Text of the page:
Plans to overhaul roads and transport systems tend to generate controversy (eg the city’s decision earlier this year to ban cars from St Patrick’s Street for a couple of hours daily). That ban had to be postponed temporarily after retailers objected.
Reidy says they want the city centre to be easy to enjoy. "My view is that the best way for retailers to sell is for people to see their shop windows, so to do that you need improved pedestrian permeability and improved public transport. You see in other cities that with improved public transport, people start using the city centre more because it's more accessible."
Does the city's plan to open up the city centre include MacCurtain Street becoming two-way next year?
"That’s being developed at the moment,” Reidy says. “There’s an excellent offer on MacCurtain Street in terms of cafes and pubs and restaurants.
“The purpose of the development of MacCurtain Street is to improve the experience for the visitor and for the resident and people coming from the suburbs.
“It’s a beautiful street. The problem is you don’t get enough time to look at it and enjoy it.”
He anticipates it will take up to 18 months to put a two-way traffic system in place.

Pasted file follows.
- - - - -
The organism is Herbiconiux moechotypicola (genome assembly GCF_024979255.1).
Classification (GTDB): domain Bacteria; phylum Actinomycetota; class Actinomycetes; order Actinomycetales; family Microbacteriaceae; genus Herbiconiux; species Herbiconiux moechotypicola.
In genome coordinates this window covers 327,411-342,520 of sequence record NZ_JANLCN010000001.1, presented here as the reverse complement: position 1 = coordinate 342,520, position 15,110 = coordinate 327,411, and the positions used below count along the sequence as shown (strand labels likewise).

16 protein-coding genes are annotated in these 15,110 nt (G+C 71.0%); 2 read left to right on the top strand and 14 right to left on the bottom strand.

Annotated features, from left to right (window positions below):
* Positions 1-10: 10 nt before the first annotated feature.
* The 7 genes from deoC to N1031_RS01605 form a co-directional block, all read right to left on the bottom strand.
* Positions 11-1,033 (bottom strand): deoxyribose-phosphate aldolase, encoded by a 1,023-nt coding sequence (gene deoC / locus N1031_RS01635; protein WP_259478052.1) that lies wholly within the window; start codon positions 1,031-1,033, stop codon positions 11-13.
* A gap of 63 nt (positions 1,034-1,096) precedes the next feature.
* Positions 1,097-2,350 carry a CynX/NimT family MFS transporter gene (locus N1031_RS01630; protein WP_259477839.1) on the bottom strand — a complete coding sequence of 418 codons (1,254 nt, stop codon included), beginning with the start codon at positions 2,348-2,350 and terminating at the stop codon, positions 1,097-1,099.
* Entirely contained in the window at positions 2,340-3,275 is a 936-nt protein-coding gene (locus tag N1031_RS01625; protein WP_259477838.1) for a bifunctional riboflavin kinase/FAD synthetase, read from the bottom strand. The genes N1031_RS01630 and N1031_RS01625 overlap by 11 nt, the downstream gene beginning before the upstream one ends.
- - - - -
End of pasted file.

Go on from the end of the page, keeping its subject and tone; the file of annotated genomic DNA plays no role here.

Reidy says they also hope to make more of the city’s maritime heritage.
City Hall officials are working with Tower Holdings in Ireland, the US-based developers behind the 15-storey Prism (as well as a proposed sky-scraper on Custom House Quay, initially sketched at over 30 storeys), to see what can be done with the iconic Bonded Warehouses that line the same quays.
He says they want to create something that captures the imagination of children and families in the way the annual Seafest has done.
It could be something like the successful interactive learning experience at Blackrock Castle or the Lifetime Lab, except with a maritime theme.
The range of ideas for the city are endless, it seems. As Fearghal Reidy reiterates, it’s an exciting place to be right now.
This time next year, all going to plan, we could start viewing Cork city through a very different Prism — from the one on Clontarf Street.